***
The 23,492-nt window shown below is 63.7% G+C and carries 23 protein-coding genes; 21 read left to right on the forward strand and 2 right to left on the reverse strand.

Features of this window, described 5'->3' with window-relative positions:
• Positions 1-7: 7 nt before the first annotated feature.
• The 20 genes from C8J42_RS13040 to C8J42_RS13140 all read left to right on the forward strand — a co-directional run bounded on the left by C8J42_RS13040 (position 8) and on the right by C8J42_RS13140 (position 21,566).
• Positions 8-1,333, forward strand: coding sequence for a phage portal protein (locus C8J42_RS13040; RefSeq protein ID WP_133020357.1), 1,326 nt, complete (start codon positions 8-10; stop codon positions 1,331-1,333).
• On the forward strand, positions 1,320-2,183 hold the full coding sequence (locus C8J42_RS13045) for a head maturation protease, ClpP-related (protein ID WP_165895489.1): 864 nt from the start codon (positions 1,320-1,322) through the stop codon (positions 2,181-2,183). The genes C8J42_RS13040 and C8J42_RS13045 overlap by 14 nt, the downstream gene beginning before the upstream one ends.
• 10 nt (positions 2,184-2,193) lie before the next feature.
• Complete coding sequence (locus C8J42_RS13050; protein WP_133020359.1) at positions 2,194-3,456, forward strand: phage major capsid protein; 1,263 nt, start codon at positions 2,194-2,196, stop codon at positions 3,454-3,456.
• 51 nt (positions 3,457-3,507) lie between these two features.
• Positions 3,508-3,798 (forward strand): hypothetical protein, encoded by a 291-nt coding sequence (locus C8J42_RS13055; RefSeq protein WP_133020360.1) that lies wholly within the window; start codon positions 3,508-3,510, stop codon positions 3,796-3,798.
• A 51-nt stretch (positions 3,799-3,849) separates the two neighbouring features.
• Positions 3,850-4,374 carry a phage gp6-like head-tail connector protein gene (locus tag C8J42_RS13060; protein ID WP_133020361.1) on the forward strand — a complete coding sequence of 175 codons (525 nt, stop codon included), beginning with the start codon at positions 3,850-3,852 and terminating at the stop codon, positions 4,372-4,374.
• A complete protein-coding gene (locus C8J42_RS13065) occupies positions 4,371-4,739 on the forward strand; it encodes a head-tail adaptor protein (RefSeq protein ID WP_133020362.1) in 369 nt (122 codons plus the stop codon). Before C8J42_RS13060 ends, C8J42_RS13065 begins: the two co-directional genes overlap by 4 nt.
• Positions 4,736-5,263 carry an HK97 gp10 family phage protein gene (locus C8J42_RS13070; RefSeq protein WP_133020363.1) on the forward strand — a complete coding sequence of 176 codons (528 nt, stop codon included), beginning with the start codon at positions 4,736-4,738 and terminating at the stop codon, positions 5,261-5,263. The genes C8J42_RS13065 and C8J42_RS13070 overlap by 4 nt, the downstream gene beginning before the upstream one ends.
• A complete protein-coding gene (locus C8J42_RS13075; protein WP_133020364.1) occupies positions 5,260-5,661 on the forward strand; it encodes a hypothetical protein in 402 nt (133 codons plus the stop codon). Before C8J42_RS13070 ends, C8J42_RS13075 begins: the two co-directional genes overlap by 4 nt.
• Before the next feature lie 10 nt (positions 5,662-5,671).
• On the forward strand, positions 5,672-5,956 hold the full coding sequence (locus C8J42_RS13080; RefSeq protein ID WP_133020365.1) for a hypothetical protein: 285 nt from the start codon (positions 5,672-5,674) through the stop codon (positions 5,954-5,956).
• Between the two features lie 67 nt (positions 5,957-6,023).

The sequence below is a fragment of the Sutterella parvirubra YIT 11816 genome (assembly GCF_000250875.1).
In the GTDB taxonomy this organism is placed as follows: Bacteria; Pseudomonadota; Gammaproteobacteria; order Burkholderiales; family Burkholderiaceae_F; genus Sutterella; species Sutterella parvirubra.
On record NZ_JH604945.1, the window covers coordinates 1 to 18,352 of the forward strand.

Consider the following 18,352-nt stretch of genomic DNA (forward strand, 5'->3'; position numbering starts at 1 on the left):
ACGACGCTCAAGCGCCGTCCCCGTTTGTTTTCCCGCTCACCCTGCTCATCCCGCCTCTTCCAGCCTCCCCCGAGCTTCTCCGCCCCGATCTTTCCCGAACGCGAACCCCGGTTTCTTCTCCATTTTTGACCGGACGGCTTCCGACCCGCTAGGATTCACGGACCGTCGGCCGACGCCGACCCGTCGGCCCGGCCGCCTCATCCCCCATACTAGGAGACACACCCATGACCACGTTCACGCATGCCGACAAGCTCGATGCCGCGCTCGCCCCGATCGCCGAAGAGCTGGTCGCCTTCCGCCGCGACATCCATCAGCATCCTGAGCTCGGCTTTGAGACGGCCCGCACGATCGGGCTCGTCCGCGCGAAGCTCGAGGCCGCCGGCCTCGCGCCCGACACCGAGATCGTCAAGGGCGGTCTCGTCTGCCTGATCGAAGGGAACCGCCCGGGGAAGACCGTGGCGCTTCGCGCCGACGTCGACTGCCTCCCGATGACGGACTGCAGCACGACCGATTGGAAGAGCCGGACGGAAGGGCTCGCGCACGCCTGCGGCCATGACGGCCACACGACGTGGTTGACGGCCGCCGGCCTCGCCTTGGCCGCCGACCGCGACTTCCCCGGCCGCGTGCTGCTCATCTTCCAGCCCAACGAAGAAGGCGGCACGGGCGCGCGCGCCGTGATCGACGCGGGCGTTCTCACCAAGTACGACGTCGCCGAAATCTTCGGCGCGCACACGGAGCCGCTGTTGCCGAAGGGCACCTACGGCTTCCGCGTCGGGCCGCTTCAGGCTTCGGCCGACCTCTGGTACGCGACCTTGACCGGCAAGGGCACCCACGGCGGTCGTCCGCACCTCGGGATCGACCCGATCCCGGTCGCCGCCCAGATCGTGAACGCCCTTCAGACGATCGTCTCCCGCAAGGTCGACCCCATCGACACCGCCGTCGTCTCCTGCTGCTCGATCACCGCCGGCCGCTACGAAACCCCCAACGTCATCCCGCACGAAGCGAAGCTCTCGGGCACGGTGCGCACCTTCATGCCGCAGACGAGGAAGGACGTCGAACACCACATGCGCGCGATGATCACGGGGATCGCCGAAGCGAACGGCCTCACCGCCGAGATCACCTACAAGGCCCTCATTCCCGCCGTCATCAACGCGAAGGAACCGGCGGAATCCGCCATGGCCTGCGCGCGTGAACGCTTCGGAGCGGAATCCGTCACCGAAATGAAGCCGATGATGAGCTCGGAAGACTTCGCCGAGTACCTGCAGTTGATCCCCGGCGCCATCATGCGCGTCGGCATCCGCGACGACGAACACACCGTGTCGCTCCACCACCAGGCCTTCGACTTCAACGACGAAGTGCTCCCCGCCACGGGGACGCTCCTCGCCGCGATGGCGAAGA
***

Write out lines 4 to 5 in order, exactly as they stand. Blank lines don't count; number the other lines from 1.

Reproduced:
• The 20 genes from C8J42_RS13040 to C8J42_RS13140 all read left to right on the forward strand — a co-directional run bounded on the left by C8J42_RS13040 (position 8) and on the right by C8J42_RS13140 (position 21,566).
• Positions 8-1,333, forward strand: coding sequence for a phage portal protein (locus C8J42_RS13040; RefSeq protein ID WP_133020357.1), 1,326 nt, complete (start codon positions 8-10; stop codon positions 1,331-1,333).